• Description modified (diff)

comment:28 Changed 9 years ago by jdemeyer

  • Component changed from distribution to scripts
  • Milestone changed from sage-4.7.2 to sage-4.7.3

comment:29 Changed 9 years ago by jdemeyer

  • Summary changed from The detection of SAGE_ROOT in $SAGE_ROOT/sage and local/bin/sage-env should expand symlinks recursively to Properly canonicalize $SAGE_ROOT

comment:30 Changed 9 years ago by kini

  • Cc kini added

comment:31 follow-up: Changed 9 years ago by leif

What sense does it make to first call resolvelinks() and then finally do

SAGE_ROOT=`cd "$SAGE_ROOT" && pwd -P`

?

Also, why use all of [ "x$foo" != "x" ] (causing eye cancer), [ -n "$foo" ] and [ "$foo" != "" ]?

For sage at least, or any script that's run by bash, [[ -n $foo ]] or [[ $foo != "" ]] does the job, and is by the way both safer and faster.

comment:32 in reply to: ↑ 31 ; follow-up: Changed 9 years ago by jdemeyer

Replying to leif:

What sense does it make to first call resolvelinks() and then finally do

SAGE_ROOT=`cd "$SAGE_ROOT" && pwd -P`

?

Because resolvelinks resolves symbolic links in the sage executable name, which is not a directory (so the cd && pwd trick does not work).

Changed 9 years ago by jdemeyer

Patch for $SAGE_ROOT/sage, SAGE_ROOT repository

Changed 9 years ago by jdemeyer

Patch for local/bin/sage-env, SCRIPTS repository

comment:33 in reply to: ↑ 32 ; follow-up: Changed 9 years ago by leif

Replying to jdemeyer:

Replying to leif:

What sense does it make to first call resolvelinks() and then finally do

SAGE_ROOT=`cd "$SAGE_ROOT" && pwd -P`

?

Because resolvelinks resolves symbolic links in the sage executable name, which is not a directory (so the cd && pwd trick does not work).

Of course it does. You just have to

  • strip the program name, and
  • if no path remains after that, it's the current working directory, i.e. path=".".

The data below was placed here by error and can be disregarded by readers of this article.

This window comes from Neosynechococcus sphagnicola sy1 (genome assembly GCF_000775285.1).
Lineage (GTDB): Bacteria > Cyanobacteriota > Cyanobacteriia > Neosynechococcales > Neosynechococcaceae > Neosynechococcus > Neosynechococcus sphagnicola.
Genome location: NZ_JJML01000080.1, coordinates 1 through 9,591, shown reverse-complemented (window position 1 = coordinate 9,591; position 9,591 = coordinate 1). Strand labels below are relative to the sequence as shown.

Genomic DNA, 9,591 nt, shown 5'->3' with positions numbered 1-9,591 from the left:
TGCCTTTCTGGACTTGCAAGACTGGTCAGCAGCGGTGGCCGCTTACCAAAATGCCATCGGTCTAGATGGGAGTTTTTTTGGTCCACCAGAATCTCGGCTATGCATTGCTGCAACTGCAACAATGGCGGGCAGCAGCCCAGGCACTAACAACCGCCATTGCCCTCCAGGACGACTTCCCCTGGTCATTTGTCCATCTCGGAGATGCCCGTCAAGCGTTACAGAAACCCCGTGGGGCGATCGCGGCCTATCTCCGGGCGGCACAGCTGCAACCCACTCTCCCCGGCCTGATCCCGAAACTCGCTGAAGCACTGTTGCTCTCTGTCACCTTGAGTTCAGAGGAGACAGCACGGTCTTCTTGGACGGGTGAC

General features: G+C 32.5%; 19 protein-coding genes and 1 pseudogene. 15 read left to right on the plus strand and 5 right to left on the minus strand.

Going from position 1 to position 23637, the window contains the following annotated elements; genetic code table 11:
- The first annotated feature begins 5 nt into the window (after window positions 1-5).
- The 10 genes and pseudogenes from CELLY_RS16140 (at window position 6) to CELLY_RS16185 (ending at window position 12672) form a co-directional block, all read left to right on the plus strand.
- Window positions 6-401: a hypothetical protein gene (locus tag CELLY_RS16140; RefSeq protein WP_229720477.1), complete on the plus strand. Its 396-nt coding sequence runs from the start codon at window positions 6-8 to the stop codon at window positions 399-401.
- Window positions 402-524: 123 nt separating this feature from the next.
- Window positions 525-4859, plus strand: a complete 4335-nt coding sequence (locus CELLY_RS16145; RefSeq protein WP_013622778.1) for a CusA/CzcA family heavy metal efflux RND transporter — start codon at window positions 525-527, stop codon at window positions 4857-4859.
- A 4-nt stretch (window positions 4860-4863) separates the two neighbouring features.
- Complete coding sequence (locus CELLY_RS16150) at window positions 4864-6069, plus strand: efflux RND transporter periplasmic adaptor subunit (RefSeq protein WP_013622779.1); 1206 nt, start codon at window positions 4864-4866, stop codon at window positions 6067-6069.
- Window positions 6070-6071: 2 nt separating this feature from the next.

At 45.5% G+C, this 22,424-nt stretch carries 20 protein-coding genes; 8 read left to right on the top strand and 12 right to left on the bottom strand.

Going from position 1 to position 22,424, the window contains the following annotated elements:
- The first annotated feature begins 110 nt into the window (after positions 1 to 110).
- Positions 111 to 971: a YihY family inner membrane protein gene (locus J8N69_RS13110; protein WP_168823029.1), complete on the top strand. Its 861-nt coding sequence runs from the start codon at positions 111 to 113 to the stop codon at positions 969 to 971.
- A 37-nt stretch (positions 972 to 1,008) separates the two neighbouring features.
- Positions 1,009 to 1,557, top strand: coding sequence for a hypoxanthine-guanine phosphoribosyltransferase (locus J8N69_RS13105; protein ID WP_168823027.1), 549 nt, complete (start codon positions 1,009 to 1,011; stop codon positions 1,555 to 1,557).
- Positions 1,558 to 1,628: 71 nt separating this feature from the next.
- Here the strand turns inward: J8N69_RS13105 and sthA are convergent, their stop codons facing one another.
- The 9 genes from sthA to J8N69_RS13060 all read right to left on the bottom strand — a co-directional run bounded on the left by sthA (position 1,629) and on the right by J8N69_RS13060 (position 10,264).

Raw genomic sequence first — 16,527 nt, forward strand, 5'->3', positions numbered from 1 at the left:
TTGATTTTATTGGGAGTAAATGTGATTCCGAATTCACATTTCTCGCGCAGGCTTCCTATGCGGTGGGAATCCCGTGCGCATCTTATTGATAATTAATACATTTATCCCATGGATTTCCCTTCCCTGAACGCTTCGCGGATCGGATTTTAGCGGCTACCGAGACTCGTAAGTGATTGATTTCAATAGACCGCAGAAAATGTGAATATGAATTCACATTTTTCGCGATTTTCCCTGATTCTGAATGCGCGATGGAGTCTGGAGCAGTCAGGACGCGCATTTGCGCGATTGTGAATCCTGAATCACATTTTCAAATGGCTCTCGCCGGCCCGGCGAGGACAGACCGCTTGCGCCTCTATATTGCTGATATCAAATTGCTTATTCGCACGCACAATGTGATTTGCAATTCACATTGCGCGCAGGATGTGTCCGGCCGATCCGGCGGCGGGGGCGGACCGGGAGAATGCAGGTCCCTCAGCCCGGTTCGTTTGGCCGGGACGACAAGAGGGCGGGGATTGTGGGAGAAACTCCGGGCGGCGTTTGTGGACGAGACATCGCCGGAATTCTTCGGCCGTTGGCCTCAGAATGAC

• cd to that path and do pwd -P. Doesn't matter whether the path was relative or absolute.

comment:34 in reply to: ↑ 33 Changed 9 years ago by jdemeyer

Replying to leif:

You just have to

  • strip the program name, and
  • if no path remains after that, it's the current working directory, i.e. path=".".
  • cd to that path and do pwd -P. Doesn't matter whether the path was relative or absolute.

Again, this does not work if the executable itself is a symbolic link.

It could very well be that my solution is too complicated, but your solution is certainly too simple.

comment:35 Changed 9 years ago by jdemeyer

  • Milestone sage-4.7.3 deleted

Milestone sage-4.7.3 deleted

comment:36 Changed 9 years ago by jdemeyer

  • Description modified (diff)
  • Milestone set to sage-4.8

comment:37 Changed 9 years ago by jhpalmieri

How widely available is pwd -P? The GNU version of pwd does not recognize the -P option, but its man page says

       NOTE:  your shell may have its own version of pwd, which usually super‐
       sedes the version described here.  Please refer to your  shell’s  docu‐
       mentation for details about the options it supports.

This is what it says on sage.math, for example. I use bash there, and the built-in pwd supports the -P option. But do we need to worry about systems where there is no built-in pwd, and it is relying on the GNU version? I have access to one such machine, and pwd -P doesn't work there, but I've never tried to build Sage on it.

comment:38 Changed 9 years ago by jhpalmieri

(Part of the problem is that on that other machine, I'm using tcsh and it doesn't let me run 'chsh'.)

comment:39 follow-up: Changed 9 years ago by jhpalmieri

Has this been tested on OS X 10.4? I believe that uses an older version of bash, and so we should make sure that it has the features used in the modifications to the sage shell script.

comment:40 Changed 9 years ago by jhpalmieri

This seems to work for me on various platforms. If someone can test on OS X 10.4, I think we can give it a positive review. (The Changelog I saw for bash doesn't discuss changes for expansions like ${pattern%word} between versions 2 and 3 of bash, so I think it should work.)

comment:41 in reply to: ↑ 39 Changed 9 years ago by jdemeyer

Replying to jhpalmieri:

Has this been tested on OS X 10.4?

Yes, it works.

You are right that /bin/pwd does not always support -P, even on sage.math:

jdemeyer@sage:~$ /bin/pwd -P
/bin/pwd: invalid option -- P
Try `/bin/pwd --help' for more information.

But it seems bash always supports pwd -P as shell builtin, so we are safe.

Changed 9 years ago by jdemeyer

comment:42 Changed 9 years ago by jdemeyer

  • Description modified (diff)

Added documentation patch 5852_doc.patch

comment:43 Changed 9 years ago by jdemeyer

  • Dependencies set to #11926, #11959

comment:44 Changed 9 years ago by jhpalmieri

  • Description modified (diff)
  • Reviewers set to John Palmieri, Leif Leonhardy

This looks good to me. I'm attaching a referee patch for the documentation part. If that's okay, this can be changed to "positive review".

Changed 9 years ago by jhpalmieri

main sage repo

comment:45 Changed 9 years ago by jdemeyer

  • Status changed from needs_review to positive_review

comment:46 Changed 9 years ago by jdemeyer

  • Merged in set to sage-4.8.alpha3

comment:47 Changed 9 years ago by jdemeyer

  • Resolution set to fixed
  • Status changed from positive_review to closed